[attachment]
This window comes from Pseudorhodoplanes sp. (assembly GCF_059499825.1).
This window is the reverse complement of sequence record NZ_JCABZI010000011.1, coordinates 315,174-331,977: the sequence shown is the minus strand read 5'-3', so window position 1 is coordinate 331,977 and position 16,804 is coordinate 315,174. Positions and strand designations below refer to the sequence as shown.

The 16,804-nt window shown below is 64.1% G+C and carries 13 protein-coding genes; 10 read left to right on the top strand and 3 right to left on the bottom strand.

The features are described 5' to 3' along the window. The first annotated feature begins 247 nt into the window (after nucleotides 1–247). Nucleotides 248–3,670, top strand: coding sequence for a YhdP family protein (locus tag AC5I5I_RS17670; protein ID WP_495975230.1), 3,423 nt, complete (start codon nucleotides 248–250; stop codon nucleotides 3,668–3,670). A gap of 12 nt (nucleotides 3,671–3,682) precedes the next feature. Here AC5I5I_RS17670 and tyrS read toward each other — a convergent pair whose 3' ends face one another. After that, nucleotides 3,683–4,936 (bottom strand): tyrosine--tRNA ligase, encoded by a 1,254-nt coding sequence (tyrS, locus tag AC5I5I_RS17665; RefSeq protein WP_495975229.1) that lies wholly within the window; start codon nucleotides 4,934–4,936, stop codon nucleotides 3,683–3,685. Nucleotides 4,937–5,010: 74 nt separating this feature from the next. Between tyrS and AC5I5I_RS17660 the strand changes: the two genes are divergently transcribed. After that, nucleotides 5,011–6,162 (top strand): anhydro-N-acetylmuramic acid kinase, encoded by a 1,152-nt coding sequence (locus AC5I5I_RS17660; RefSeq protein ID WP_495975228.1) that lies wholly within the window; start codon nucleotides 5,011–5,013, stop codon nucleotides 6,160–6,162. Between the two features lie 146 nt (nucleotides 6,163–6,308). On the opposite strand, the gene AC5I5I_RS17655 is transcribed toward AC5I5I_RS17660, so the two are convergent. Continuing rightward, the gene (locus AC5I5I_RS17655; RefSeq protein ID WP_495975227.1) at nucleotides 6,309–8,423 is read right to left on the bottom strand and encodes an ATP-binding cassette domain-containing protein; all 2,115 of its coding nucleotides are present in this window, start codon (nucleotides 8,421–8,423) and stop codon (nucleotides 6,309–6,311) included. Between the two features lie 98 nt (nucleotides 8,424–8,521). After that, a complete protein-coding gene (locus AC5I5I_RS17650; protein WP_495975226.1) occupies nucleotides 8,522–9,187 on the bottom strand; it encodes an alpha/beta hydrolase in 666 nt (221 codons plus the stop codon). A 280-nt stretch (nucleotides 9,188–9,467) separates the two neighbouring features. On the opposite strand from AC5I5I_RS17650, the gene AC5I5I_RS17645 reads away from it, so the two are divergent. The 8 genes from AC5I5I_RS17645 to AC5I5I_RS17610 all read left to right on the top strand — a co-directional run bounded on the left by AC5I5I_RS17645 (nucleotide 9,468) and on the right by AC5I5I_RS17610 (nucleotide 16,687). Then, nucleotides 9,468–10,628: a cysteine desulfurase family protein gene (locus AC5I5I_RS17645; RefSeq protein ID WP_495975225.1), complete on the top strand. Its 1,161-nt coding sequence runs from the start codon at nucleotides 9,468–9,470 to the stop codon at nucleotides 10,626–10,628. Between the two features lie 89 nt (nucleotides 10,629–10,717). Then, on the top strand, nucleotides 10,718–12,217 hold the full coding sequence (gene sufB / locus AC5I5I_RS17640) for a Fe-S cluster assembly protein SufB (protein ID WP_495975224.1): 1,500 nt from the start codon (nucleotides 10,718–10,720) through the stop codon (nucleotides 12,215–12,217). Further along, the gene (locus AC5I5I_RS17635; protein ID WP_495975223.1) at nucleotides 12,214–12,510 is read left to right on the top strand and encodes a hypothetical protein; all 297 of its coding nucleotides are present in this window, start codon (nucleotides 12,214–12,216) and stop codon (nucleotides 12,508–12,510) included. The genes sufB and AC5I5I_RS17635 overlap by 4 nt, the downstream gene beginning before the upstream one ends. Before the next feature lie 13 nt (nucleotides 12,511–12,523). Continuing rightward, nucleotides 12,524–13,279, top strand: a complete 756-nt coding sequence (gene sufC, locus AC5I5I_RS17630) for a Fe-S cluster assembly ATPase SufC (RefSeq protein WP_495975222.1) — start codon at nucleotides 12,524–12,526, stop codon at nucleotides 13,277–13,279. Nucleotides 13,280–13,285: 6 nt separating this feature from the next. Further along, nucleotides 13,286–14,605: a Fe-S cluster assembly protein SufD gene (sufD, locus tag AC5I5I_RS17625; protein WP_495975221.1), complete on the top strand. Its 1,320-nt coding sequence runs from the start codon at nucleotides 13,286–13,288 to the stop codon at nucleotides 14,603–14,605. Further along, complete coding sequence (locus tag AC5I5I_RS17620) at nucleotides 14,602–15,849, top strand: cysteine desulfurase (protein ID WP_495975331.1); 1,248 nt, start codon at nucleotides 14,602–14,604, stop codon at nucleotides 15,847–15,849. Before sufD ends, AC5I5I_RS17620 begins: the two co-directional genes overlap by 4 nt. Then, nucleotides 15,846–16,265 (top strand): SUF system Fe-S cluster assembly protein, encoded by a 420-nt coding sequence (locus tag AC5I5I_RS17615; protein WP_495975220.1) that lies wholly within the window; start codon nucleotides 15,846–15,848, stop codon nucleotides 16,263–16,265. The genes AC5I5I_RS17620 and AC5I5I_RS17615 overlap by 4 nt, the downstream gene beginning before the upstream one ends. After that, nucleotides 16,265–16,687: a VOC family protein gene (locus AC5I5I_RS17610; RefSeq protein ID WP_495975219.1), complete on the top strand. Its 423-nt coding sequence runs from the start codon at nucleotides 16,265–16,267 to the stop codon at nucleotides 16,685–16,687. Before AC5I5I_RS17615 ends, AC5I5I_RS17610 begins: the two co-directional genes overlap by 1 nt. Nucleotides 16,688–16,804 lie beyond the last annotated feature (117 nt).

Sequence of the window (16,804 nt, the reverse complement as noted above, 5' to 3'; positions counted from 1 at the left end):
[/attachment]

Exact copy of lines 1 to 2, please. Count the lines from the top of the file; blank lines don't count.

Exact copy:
This window comes from Pseudorhodoplanes sp. (assembly GCF_059499825.1).
This window is the reverse complement of sequence record NZ_JCABZI010000011.1, coordinates 315,174-331,977: the sequence shown is the minus strand read 5'-3', so window position 1 is coordinate 331,977 and position 16,804 is coordinate 315,174. Positions and strand designations below refer to the sequence as shown.